The health Center has also benefited from these facilities, to the great satisfaction of Dr. Jean Reynders.
Volunteers : Christoph Heymann, Patrick Thiry, Thierry Delculée and Léon Charlier
The foundation ‘GiveThe Children of MPongwe a Future’ (GCMF, see www.mpongwe.nl) has built the George Korsten Vocational Training Center in MPongwe. The centre enables local students to get a degree in organic farming, bricklaying or carpentry.
Once completed, the centre can host up to 500 students. GCMF called on Energy Assistance to assist in the design, planning and installation of the entire electricity system from the nearby Medium Voltage line up to the sockets and lighting in the building.
Throughout 2017, EA and GCMF made an inventory of the skills and a project plan was made which involved the EA volunteers, one subcontractor, a senior electrician in Zambia, 6 local students and 20 local worksmen.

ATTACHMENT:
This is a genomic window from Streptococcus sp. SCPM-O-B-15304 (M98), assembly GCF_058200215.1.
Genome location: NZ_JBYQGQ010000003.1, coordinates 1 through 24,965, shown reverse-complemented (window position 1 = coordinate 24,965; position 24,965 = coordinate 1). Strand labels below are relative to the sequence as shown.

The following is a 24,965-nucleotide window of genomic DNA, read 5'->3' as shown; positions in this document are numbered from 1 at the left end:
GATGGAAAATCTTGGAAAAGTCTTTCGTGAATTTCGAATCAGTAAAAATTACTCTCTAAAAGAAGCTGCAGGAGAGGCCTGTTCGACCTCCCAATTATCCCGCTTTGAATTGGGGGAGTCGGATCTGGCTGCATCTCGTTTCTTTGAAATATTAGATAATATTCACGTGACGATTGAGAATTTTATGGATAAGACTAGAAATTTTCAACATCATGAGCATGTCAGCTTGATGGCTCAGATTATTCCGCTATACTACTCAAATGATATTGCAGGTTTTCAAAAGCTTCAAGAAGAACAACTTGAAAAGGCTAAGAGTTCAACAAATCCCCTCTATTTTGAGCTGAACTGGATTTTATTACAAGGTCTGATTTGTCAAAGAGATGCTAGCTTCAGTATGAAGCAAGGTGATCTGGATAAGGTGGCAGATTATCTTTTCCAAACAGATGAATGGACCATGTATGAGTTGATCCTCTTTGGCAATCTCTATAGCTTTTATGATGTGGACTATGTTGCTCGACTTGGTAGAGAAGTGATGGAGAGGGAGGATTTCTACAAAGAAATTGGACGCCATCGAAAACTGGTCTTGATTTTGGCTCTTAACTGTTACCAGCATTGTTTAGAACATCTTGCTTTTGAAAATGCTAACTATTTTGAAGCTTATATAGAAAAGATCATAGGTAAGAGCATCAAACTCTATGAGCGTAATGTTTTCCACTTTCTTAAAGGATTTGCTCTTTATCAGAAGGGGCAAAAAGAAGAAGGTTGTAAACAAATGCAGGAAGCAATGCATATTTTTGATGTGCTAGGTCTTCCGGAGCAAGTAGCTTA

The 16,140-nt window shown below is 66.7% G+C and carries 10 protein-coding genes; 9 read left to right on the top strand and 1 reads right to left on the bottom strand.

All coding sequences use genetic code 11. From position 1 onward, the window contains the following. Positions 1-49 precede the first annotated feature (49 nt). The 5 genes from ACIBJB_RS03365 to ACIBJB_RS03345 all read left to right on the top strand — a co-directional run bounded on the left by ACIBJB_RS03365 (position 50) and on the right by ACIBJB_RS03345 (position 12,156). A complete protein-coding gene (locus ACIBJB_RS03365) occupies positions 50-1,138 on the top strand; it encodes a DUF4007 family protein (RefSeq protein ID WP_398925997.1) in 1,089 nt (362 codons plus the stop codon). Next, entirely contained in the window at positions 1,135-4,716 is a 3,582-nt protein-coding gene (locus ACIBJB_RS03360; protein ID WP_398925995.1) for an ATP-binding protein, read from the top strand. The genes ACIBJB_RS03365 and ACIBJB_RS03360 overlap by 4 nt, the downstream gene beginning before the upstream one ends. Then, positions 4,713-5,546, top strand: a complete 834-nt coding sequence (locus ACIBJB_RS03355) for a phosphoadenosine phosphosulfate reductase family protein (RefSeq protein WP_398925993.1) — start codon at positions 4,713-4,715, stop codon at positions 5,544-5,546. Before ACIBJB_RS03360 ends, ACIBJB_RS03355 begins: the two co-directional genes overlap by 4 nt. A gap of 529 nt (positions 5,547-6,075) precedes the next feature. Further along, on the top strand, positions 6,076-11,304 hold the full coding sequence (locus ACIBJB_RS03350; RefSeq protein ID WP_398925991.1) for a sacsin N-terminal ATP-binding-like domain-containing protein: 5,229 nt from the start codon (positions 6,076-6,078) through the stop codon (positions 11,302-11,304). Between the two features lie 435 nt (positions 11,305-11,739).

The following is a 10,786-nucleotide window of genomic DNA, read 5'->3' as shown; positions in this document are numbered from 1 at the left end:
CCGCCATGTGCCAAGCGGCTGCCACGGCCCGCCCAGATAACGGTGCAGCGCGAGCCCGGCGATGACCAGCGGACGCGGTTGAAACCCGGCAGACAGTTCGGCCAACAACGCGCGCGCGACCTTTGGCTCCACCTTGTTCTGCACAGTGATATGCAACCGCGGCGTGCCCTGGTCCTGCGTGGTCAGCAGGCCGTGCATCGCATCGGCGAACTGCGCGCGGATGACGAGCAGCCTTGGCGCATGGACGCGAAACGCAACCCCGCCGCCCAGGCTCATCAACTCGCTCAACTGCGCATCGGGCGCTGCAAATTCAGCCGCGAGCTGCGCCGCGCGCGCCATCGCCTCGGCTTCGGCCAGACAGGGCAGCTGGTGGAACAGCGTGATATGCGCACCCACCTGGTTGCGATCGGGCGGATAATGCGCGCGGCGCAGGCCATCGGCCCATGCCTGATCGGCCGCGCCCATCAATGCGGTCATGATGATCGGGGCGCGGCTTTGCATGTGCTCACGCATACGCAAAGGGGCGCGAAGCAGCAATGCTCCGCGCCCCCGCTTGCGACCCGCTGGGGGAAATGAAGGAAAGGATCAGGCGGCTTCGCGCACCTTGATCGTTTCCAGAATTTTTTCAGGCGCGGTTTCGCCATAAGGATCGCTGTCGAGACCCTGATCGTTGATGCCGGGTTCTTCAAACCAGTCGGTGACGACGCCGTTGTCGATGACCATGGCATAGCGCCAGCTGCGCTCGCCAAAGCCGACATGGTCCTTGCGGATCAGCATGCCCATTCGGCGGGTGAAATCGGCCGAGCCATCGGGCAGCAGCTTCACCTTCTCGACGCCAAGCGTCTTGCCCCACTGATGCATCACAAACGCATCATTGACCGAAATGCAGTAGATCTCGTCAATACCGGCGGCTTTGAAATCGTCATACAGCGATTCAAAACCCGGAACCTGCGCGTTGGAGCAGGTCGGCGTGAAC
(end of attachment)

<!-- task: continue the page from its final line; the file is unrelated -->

During this two-week mission mission, the EA volunteers and the local workforce finalized the connection to the Medium Voltage grid, commissioned the MV/LV transformer and equipped rooms with sockets, inside- and outside lighting.
Volunteers on the field : Marcel Didden , Steff De Coster and Paul Heremans
Two volunteers of Energy Assistance accompanied by Rik Neirynk (Artsen zonder Vakantie) spent two weeks of their holidays to achieve this electrification project in Katako Kombe, in the Democratic Republic of Congo (Sankuru province). The objective was to secure the supply of electricity for the operating room of the hospital with 4 kWp photovoltaic panels and storage batteries.
This region of central DRC is difficult to access. The equipment has been procured in Belgium and transported by cargo ship to Kinshasa. From there, it had to travel 1,300 kilometers on the river and finally by truck. The volunteers, after a long journey of 3 days (2 flights and 6 hours drive on tracks in the savannah and the rainforest), they arrived safely and ready to get to work.